Number The Frame/Flow If Possible

I really like the Figma that Luis Ouriach (Medium, Twitter) created. The numbering and title pattern makes it easy for developers to understand which screen belongs to which flow immediately. However, it can be complicated to update the design later as the numbering and title need to be manually updated.

Note: While there are plugins available (like, for example, Renamed), which can help with renaming multiple frames and layers all at once, this workflow can still be inconvenient when dealing with more complicated naming patterns. For instance, updating “1. Welcome → 2. Onboarding → 3. Homepage” into “1. Welcome → 2. Onboarding → 3. Sign up → 4. Homepage” can become quite a hassle. Therefore, one alternative approach is to break down the screens into different tickets or user journeys and assign a number that matches each ticket/user journey.

Name The Layers If Possible

We talked about numbering/naming the frames, but naming the layers is equally important! Imagine trying to navigate a Figma file cluttered with layers and labels like “Frame 3123,” “Rectangle 8,” and “Circle 35.” This can be confusing and time-consuming for both designers and developers, as they need to sift through numerous unnamed layers to identify the correct one.

Well-named layers facilitate better collaboration, as team members can quickly locate and comprehend the purpose of each element. This also helps ensure consistency and accuracy when translating designs into code.

If you search around in Figma, you will find a number of plugins that can help you with naming the layers in a more systematic way.

Add The Details For Interaction: Make Use Of Figma’s Section Feature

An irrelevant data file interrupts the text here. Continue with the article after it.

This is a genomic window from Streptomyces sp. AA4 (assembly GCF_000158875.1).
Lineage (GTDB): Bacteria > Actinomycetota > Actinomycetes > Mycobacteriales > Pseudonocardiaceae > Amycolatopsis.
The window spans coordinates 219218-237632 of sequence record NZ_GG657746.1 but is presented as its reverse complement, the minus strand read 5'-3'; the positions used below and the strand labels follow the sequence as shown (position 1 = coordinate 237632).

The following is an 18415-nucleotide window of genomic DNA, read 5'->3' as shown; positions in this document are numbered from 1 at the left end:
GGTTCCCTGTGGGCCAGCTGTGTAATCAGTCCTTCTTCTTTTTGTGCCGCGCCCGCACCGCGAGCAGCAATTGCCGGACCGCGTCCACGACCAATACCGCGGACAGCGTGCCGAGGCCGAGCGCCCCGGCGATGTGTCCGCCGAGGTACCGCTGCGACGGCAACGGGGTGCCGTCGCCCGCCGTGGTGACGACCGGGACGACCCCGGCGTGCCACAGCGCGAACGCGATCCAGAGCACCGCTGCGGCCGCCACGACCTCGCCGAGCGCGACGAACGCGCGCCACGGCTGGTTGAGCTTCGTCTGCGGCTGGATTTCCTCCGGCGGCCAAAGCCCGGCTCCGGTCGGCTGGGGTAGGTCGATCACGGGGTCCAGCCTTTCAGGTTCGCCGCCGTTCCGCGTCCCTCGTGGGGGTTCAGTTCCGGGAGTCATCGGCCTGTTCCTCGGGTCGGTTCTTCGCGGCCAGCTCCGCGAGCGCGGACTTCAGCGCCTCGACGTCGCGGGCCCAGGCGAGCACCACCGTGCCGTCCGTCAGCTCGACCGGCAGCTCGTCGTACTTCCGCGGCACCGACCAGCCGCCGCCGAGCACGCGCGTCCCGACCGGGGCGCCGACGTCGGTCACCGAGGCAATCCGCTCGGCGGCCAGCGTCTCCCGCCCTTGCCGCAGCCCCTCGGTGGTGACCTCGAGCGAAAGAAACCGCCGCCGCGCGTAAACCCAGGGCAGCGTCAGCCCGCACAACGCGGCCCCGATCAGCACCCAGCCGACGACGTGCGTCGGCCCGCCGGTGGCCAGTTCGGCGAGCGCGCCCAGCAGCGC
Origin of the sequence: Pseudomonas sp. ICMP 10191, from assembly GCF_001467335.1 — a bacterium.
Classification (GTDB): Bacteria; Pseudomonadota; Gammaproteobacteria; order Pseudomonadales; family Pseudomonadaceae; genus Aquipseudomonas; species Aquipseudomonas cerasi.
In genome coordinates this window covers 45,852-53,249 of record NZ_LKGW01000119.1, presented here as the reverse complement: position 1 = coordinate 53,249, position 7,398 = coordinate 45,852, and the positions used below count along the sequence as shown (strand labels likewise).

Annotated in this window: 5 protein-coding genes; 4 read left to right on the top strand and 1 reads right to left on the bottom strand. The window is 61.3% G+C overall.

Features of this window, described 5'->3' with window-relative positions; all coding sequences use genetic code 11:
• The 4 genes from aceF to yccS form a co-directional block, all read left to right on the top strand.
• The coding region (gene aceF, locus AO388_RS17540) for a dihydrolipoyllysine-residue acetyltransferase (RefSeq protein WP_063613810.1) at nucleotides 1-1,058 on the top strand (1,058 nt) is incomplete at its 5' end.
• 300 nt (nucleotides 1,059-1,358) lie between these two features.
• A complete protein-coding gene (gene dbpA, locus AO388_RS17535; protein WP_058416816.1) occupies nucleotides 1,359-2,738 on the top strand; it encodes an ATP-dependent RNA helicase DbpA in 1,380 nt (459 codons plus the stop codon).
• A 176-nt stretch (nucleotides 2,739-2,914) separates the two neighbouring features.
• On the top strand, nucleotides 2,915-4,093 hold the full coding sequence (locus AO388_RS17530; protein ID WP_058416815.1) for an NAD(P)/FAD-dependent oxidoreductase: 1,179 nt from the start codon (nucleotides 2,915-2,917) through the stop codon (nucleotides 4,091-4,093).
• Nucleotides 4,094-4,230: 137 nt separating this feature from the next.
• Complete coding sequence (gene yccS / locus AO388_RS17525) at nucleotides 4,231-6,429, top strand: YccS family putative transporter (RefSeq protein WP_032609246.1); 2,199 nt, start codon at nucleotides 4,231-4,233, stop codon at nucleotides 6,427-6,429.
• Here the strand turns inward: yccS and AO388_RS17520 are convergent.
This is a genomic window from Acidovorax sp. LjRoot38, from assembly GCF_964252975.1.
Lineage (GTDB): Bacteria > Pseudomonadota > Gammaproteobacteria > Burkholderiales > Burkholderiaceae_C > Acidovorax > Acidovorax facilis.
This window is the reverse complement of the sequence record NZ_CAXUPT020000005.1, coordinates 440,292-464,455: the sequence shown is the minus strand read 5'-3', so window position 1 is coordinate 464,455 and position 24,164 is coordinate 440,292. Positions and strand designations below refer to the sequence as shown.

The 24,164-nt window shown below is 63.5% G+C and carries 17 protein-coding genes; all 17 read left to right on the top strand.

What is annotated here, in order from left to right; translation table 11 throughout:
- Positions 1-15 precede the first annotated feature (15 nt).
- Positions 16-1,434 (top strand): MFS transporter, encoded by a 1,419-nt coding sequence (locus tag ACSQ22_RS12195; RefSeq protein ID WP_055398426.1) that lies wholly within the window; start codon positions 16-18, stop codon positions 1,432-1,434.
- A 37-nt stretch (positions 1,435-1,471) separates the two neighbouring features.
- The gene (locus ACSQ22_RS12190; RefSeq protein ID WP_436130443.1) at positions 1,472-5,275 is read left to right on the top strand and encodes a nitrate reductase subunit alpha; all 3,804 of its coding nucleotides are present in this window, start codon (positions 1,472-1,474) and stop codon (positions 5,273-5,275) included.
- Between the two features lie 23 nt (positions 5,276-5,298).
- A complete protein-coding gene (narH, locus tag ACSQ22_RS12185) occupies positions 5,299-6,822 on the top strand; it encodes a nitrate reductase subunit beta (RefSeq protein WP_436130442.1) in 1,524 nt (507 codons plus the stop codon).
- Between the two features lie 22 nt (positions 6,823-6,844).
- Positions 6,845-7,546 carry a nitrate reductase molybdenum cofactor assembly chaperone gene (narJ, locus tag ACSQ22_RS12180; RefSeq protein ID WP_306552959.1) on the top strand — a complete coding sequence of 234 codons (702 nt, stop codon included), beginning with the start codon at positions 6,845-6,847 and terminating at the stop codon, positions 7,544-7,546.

This might seem trivial, but I consider it important. Design details shouldn’t be something like “This design does X, and if you press that, it will do Y.” Instead, it’s crucial to include details like the hover state, initial state, max width/height, and the outcome of different use cases.

For this reason, I appreciate the new section feature that Figma has released. It allows me to have a big design at the top so that developers can see all of the design at once and then look at the section details for all the design and interaction details.

Make Use Of The Interactive Prototype And FigJam Features To Show The User Flow

Additionally, try to share with the developers how the design screens connect to one another. You can use the interactive prototype feature within Figma to connect the screens and make them move so that developers can understand the logic. Alternatively, you can use FigJam to connect the screens, allowing developers to see how everything is connected at a glance.

4. The Secret Weapon Is Adding Loom Video

Loom video is a lifesaver for us. You only need to record it once, and then you can share it with anyone interested in the details of your design. Therefore, I highly recommend making use of Loom! For every design handoff file, I always record a video to walk through the design. For more complicated designs, I will record a separate video specifically describing the details so that I don’t need to waste other people’s time if they’re not interested.

To attach the Loom video, I use the Loom plugin and place it right beside the handoff file. Developers can play it as many times as needed without even disturbing you, asking you more questions, and so on.

→ Download the Figma plugin

5. The Biggest Fear: Version Control

In an ideal world, the design would be completely finalized before developers start coding. But in reality, design is always subject to adjustments, even after development has already begun. That’s why version control is such an important topic.